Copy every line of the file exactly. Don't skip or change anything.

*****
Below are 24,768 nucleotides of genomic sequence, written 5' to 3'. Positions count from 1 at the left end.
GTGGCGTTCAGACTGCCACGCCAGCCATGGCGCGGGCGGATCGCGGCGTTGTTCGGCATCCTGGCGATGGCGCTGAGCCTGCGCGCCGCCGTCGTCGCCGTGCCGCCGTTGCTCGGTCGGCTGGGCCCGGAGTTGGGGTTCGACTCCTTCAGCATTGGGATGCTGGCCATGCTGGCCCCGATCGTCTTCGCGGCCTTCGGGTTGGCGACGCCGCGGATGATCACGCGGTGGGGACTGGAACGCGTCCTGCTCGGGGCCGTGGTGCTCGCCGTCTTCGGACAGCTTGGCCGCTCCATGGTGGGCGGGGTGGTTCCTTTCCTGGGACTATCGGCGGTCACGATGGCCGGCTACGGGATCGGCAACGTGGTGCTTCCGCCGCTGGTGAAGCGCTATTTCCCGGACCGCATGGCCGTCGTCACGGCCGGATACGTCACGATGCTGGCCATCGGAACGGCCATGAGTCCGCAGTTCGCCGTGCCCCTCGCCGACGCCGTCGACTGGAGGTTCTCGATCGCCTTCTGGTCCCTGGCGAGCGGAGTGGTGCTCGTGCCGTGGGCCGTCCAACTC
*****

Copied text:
Below are 24,768 nucleotides of genomic sequence, written 5' to 3'. Positions count from 1 at the left end.
GTGGCGTTCAGACTGCCACGCCAGCCATGGCGCGGGCGGATCGCGGCGTTGTTCGGCATCCTGGCGATGGCGCTGAGCCTGCGCGCCGCCGTCGTCGCCGTGCCGCCGTTGCTCGGTCGGCTGGGCCCGGAGTTGGGGTTCGACTCCTTCAGCATTGGGATGCTGGCCATGCTGGCCCCGATCGTCTTCGCGGCCTTCGGGTTGGCGACGCCGCGGATGATCACGCGGTGGGGACTGGAACGCGTCCTGCTCGGGGCCGTGGTGCTCGCCGTCTTCGGACAGCTTGGCCGCTCCATGGTGGGCGGGGTGGTTCCTTTCCTGGGACTATCGGCGGTCACGATGGCCGGCTACGGGATCGGCAACGTGGTGCTTCCGCCGCTGGTGAAGCGCTATTTCCCGGACCGCATGGCCGTCGTCACGGCCGGATACGTCACGATGCTGGCCATCGGAACGGCCATGAGTCCGCAGTTCGCCGTGCCCCTCGCCGACGCCGTCGACTGGAGGTTCTCGATCGCCTTCTGGTCCCTGGCGAGCGGAGTGGTGCTCGTGCCGTGGGCCGTCCAACTC